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I've read here that running the TLC5940 with no load can cause some issues with it drawing excessive power. The TLC5926 is a constant current driver rather than a PWM driver. It seems to me that since both of these chips have the ability to detect an open condition on any of its drivers it ought to do something intelligent with that information (like not try and sink current from that driver). Is the TLC5926 susceptible to the sane effect described in the e2e forum post with respect to the TLC5940? What is one supposed to do to deal with this phenomenon?

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While the Datasheet for the TLC5926 doesn't address this, and the internal topology isn't explicitly stated, the TI Engineer on the forum post gives what essentially is the same way to deal with the phenomenon:

The TLC5940 is operating properly. If you have the output programmed to sink current, but the output is open, the IC trys harder and harder to turn on the internal FETs which results in higher input current to the IC. This will not damage the IC. If you want to reduce power consumption, program unused outputs to sink 0mA.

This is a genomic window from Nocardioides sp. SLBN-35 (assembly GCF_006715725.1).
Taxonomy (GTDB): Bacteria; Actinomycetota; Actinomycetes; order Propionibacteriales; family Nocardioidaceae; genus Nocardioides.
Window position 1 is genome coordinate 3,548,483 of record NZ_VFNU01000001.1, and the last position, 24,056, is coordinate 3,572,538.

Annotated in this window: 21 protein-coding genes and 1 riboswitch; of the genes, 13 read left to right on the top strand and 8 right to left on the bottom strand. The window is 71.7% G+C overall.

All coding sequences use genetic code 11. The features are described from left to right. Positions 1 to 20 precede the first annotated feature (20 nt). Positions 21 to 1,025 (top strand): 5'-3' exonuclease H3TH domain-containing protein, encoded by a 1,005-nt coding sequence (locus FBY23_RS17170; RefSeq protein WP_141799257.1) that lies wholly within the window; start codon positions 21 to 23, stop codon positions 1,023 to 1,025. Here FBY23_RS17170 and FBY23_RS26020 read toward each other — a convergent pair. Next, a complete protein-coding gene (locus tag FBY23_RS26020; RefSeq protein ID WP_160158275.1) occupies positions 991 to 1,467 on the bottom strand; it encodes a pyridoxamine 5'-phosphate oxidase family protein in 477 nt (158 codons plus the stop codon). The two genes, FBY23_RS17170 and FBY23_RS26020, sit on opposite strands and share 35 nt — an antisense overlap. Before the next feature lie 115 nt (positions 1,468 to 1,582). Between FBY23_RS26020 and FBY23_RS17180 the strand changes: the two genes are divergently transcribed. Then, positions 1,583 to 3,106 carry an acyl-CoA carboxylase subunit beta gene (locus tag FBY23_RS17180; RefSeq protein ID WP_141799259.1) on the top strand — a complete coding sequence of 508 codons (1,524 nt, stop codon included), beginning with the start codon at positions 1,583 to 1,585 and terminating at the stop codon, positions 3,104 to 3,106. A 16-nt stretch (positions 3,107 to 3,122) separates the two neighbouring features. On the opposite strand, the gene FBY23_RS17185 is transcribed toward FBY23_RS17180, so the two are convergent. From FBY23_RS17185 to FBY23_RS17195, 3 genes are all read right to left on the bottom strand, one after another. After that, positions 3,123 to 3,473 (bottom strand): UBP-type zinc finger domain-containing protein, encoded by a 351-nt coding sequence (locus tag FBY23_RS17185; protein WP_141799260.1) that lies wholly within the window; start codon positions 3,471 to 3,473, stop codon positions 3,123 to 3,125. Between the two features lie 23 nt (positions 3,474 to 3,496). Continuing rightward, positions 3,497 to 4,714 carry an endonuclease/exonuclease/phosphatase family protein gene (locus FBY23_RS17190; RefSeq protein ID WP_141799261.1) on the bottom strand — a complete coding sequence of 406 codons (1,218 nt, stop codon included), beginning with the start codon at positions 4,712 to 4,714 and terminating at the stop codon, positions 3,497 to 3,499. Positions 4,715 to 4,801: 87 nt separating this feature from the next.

Of course, since the TLC5926 is a constant current on/off shift register, you can't program it to sink 0mA. You can how ever, simply turn off that individual(s) output if no load is connected. This would be the same way you would deal with a open-load detection.

Your system should check for the open or short circuit detection register, and disable the output as needed, in code.

As for knowing if the TLC5926 does have a higher no load current draw, you could, before connecting the LEDs (Or cutting the V+ to the leds), turn all outputs on, and measure the current draw, then connect the LEDs, and turn all the outputs on, and measure again.

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